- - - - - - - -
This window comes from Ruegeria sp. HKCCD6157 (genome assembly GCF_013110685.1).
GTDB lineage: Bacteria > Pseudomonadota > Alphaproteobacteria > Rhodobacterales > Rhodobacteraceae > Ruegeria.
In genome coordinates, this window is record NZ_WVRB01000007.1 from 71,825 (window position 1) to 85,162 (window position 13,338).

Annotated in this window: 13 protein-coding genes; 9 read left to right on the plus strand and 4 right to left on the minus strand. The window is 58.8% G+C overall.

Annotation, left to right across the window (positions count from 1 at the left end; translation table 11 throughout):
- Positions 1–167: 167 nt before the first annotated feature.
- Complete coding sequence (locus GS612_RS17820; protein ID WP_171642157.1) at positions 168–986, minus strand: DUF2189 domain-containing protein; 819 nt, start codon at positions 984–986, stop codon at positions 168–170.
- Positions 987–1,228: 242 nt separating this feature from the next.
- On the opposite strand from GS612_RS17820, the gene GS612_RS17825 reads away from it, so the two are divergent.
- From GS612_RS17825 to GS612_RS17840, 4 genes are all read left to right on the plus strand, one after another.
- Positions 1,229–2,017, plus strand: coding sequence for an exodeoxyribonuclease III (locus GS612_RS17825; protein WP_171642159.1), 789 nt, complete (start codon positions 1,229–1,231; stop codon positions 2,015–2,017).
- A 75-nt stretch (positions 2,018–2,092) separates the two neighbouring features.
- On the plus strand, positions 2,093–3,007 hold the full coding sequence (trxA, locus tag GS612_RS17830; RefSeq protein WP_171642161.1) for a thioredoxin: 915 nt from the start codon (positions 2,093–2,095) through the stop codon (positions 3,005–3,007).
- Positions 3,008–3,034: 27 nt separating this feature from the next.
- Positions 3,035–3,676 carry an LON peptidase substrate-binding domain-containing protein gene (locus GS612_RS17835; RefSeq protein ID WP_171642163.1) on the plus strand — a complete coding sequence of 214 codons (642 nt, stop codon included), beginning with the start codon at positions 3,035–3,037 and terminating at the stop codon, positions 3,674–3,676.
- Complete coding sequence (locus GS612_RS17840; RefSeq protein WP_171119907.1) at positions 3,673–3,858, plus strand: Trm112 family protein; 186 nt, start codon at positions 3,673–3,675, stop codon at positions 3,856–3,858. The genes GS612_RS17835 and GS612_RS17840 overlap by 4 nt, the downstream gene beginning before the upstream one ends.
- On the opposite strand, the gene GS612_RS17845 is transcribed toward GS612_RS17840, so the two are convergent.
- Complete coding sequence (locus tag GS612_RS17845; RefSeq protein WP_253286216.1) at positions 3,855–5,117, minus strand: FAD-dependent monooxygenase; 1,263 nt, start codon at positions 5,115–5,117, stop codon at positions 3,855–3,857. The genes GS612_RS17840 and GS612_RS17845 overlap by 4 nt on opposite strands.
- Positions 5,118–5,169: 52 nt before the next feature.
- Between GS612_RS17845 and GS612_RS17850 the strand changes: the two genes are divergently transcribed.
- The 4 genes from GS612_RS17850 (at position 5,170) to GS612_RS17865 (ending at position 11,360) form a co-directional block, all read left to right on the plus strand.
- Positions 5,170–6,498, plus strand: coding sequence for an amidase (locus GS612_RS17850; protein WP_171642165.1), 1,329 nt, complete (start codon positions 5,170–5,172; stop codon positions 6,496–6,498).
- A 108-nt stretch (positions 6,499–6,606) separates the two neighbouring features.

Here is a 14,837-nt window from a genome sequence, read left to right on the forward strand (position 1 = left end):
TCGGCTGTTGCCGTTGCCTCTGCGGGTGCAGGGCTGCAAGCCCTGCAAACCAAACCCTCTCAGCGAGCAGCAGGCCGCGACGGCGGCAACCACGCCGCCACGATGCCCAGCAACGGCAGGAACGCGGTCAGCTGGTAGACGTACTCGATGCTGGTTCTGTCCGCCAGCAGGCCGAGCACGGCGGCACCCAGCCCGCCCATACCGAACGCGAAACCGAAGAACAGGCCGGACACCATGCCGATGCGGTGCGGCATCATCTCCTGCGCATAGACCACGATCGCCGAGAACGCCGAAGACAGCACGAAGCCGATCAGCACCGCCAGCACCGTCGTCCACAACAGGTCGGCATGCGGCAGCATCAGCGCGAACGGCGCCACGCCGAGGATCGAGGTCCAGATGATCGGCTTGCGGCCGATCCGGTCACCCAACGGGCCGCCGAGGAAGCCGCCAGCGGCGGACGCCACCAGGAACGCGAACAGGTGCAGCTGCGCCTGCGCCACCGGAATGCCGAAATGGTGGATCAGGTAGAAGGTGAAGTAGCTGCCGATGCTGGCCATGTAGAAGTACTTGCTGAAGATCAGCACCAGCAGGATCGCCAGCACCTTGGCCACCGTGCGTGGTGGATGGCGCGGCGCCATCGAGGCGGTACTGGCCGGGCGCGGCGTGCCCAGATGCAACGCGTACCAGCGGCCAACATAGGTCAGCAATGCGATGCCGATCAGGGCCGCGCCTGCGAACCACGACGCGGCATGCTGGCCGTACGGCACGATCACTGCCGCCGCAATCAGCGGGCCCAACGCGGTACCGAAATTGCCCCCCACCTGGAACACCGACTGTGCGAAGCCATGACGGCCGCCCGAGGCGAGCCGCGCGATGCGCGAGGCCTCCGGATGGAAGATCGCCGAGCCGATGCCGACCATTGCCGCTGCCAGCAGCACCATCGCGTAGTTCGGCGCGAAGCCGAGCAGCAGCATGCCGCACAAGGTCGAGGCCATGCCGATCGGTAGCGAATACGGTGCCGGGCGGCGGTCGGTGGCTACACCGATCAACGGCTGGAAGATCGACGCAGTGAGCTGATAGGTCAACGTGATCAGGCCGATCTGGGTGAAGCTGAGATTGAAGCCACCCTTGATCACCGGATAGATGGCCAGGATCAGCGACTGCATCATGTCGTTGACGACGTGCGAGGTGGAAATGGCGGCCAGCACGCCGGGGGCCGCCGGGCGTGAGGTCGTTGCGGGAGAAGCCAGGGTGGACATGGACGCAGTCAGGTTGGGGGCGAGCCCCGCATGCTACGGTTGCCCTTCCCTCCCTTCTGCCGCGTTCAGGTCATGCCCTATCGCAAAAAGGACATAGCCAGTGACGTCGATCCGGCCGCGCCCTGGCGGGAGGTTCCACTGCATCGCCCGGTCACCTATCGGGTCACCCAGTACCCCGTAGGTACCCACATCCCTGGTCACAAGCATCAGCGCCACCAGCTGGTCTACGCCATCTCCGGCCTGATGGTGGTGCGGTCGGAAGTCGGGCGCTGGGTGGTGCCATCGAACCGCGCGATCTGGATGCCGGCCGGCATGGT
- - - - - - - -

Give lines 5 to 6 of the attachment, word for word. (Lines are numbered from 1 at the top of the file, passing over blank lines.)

Annotation, left to right across the window (positions count from 1 at the left end; translation table 11 throughout):
- Positions 1–167: 167 nt before the first annotated feature.